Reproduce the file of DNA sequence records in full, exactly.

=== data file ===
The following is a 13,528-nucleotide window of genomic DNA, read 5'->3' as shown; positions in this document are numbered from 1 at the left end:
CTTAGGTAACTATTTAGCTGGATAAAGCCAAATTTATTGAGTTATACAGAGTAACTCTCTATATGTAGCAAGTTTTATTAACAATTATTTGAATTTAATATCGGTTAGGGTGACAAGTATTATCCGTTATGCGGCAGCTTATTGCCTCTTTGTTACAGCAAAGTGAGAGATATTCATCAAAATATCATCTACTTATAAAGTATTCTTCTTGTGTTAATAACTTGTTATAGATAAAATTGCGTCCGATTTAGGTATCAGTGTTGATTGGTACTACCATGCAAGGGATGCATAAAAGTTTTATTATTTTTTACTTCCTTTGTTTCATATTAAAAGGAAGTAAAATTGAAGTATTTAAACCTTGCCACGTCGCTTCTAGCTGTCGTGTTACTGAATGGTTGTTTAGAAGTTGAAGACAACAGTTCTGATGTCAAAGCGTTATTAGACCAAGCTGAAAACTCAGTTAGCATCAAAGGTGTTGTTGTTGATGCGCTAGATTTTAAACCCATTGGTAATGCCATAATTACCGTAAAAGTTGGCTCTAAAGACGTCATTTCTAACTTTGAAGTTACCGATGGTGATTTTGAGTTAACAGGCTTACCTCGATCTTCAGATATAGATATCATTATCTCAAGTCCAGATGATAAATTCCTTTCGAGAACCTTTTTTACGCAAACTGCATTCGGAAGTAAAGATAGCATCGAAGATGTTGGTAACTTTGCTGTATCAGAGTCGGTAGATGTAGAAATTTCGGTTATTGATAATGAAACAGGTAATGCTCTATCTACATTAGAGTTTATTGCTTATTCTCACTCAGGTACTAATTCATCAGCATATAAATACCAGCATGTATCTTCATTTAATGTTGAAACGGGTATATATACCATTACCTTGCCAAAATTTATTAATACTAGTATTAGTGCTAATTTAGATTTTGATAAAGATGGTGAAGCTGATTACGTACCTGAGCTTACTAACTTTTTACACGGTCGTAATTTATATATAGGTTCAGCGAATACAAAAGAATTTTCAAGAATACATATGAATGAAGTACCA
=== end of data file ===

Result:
The following is a 13,528-nucleotide window of genomic DNA, read 5'->3' as shown; positions in this document are numbered from 1 at the left end:
CTTAGGTAACTATTTAGCTGGATAAAGCCAAATTTATTGAGTTATACAGAGTAACTCTCTATATGTAGCAAGTTTTATTAACAATTATTTGAATTTAATATCGGTTAGGGTGACAAGTATTATCCGTTATGCGGCAGCTTATTGCCTCTTTGTTACAGCAAAGTGAGAGATATTCATCAAAATATCATCTACTTATAAAGTATTCTTCTTGTGTTAATAACTTGTTATAGATAAAATTGCGTCCGATTTAGGTATCAGTGTTGATTGGTACTACCATGCAAGGGATGCATAAAAGTTTTATTATTTTTTACTTCCTTTGTTTCATATTAAAAGGAAGTAAAATTGAAGTATTTAAACCTTGCCACGTCGCTTCTAGCTGTCGTGTTACTGAATGGTTGTTTAGAAGTTGAAGACAACAGTTCTGATGTCAAAGCGTTATTAGACCAAGCTGAAAACTCAGTTAGCATCAAAGGTGTTGTTGTTGATGCGCTAGATTTTAAACCCATTGGTAATGCCATAATTACCGTAAAAGTTGGCTCTAAAGACGTCATTTCTAACTTTGAAGTTACCGATGGTGATTTTGAGTTAACAGGCTTACCTCGATCTTCAGATATAGATATCATTATCTCAAGTCCAGATGATAAATTCCTTTCGAGAACCTTTTTTACGCAAACTGCATTCGGAAGTAAAGATAGCATCGAAGATGTTGGTAACTTTGCTGTATCAGAGTCGGTAGATGTAGAAATTTCGGTTATTGATAATGAAACAGGTAATGCTCTATCTACATTAGAGTTTATTGCTTATTCTCACTCAGGTACTAATTCATCAGCATATAAATACCAGCATGTATCTTCATTTAATGTTGAAACGGGTATATATACCATTACCTTGCCAAAATTTATTAATACTAGTATTAGTGCTAATTTAGATTTTGATAAAGATGGTGAAGCTGATTACGTACCTGAGCTTACTAACTTTTTACACGGTCGTAATTTATATATAGGTTCAGCGAATACAAAAGAATTTTCAAGAATACATATGAATGAAGTACCA